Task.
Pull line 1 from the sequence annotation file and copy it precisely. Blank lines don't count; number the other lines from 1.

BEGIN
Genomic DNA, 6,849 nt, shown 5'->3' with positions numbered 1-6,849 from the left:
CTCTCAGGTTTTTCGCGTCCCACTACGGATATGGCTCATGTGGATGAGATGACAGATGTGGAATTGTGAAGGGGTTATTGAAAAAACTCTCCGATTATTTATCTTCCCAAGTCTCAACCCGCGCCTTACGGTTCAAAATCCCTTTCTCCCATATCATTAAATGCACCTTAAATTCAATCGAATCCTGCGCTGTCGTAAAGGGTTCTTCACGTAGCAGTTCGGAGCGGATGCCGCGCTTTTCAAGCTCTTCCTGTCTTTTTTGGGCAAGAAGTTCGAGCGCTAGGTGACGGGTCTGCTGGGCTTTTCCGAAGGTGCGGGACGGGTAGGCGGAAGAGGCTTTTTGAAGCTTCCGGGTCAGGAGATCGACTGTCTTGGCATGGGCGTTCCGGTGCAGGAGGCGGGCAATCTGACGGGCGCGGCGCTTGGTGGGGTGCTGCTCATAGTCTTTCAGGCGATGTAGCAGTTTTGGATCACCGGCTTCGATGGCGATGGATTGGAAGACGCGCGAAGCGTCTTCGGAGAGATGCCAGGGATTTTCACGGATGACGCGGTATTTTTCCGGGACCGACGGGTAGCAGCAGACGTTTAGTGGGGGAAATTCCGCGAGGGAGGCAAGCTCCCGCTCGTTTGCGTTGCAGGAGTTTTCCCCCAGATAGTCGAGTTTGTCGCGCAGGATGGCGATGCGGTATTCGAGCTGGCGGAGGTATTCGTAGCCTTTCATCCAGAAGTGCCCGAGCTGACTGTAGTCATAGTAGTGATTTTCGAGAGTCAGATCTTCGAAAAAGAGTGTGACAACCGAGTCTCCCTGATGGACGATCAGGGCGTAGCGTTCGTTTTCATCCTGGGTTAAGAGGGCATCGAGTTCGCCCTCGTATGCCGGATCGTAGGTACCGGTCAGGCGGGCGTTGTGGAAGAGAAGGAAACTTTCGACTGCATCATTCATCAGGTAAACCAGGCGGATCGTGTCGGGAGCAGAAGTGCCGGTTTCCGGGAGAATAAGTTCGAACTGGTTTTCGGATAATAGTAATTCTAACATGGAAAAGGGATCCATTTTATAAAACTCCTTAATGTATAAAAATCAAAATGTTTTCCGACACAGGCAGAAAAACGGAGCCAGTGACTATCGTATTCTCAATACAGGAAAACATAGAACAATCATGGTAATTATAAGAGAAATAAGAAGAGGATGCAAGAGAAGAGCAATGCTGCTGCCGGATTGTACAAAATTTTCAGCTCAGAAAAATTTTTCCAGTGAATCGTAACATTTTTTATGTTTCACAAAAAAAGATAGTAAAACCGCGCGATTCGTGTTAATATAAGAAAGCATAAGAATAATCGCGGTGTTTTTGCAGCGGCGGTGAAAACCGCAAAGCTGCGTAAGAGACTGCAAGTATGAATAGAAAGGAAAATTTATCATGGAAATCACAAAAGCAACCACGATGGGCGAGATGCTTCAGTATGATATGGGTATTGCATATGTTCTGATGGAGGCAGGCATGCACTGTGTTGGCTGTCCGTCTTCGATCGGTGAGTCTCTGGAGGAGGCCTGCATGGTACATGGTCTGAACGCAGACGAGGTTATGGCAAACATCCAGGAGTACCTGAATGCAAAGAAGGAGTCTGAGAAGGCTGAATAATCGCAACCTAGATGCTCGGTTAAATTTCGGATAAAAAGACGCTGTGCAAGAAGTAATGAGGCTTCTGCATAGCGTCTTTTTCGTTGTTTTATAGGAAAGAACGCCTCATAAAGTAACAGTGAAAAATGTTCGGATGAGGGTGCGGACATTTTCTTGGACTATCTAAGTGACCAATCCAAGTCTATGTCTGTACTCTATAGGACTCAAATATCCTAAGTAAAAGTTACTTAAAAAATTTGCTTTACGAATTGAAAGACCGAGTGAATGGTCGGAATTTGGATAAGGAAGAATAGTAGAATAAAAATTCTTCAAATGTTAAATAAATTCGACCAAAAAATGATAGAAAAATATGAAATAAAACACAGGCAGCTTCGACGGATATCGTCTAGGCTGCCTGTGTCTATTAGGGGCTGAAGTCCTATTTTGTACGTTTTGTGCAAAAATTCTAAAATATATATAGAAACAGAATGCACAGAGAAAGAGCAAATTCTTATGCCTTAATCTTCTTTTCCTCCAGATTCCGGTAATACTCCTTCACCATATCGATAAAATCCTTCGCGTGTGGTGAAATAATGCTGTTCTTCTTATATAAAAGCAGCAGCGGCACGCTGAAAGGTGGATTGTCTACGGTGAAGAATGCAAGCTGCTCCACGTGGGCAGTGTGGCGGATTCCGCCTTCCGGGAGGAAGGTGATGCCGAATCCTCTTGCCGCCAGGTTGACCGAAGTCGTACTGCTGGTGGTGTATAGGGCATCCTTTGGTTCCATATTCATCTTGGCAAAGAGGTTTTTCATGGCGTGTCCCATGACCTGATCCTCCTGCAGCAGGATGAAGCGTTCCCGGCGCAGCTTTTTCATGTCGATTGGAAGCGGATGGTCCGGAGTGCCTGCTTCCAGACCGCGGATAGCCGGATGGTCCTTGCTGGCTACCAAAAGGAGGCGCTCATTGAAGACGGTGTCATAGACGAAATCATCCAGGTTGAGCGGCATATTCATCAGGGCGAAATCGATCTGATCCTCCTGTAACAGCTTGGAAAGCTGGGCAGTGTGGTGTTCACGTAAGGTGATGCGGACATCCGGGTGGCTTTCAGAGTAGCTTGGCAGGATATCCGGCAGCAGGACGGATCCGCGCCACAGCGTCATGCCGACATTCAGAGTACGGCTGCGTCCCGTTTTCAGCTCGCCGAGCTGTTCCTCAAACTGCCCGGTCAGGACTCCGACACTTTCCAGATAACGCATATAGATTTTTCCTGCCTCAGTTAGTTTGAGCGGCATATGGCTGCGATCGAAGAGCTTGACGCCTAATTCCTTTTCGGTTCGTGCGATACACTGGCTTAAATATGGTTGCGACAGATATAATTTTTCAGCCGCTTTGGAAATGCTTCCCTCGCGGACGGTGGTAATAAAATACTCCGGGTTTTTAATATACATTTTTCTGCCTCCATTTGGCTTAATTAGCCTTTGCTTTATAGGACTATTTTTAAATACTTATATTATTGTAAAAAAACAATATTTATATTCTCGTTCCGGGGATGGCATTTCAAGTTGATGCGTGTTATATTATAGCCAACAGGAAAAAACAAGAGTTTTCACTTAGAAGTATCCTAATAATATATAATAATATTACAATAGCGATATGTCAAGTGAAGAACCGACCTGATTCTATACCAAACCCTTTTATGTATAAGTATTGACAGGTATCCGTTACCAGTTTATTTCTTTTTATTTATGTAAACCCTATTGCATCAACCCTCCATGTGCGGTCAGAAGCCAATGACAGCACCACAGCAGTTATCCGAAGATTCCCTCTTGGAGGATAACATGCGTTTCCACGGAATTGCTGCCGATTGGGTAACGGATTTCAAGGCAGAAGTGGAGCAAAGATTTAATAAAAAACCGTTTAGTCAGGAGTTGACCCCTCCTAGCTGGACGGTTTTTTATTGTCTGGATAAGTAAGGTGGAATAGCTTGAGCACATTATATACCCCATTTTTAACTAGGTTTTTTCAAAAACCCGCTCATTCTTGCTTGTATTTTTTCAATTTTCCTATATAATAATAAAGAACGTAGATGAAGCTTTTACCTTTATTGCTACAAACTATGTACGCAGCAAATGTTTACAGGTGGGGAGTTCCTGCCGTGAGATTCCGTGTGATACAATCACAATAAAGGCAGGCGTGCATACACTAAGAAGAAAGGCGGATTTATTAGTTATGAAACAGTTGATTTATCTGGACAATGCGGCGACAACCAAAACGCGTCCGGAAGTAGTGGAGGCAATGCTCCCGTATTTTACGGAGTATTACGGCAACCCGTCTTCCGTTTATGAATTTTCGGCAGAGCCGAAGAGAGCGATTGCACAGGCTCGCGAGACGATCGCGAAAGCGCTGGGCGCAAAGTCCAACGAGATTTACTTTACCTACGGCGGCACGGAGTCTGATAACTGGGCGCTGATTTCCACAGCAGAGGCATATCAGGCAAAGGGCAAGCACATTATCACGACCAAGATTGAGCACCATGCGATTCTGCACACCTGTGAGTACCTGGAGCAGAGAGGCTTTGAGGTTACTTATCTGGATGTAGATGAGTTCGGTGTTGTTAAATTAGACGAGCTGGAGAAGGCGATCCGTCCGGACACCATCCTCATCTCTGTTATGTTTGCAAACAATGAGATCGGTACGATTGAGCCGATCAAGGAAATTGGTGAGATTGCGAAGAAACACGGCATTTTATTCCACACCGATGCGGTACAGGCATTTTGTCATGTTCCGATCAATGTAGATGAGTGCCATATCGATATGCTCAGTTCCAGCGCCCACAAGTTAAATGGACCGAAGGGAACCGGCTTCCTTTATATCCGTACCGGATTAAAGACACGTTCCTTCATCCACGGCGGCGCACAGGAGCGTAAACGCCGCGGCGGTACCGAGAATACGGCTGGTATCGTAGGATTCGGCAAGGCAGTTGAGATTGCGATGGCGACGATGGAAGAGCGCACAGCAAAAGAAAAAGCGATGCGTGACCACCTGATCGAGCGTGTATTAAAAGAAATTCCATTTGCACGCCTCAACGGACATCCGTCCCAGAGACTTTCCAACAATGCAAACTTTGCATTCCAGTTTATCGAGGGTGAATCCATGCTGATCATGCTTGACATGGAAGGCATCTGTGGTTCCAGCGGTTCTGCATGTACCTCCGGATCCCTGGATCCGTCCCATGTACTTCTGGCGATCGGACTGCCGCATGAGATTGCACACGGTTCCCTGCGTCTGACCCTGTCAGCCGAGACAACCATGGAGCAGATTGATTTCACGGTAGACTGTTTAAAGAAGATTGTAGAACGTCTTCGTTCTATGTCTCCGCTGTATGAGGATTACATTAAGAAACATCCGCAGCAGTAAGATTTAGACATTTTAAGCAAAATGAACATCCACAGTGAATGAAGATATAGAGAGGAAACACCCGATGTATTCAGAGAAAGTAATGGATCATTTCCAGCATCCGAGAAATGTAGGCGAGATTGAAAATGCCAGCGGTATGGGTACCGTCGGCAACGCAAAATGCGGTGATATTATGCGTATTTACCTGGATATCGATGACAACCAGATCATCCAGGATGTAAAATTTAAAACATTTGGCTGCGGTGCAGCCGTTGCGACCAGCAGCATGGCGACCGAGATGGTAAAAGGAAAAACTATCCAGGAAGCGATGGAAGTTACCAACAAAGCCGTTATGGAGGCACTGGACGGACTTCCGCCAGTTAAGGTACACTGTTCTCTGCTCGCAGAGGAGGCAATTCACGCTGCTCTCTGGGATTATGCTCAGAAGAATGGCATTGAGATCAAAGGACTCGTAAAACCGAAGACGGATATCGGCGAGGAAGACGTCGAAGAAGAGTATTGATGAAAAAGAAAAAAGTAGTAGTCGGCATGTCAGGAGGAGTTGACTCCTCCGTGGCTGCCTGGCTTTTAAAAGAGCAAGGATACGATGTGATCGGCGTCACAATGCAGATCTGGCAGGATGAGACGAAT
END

Genomic DNA, 6,849 nt, shown 5'->3' with positions numbered 1-6,849 from the left: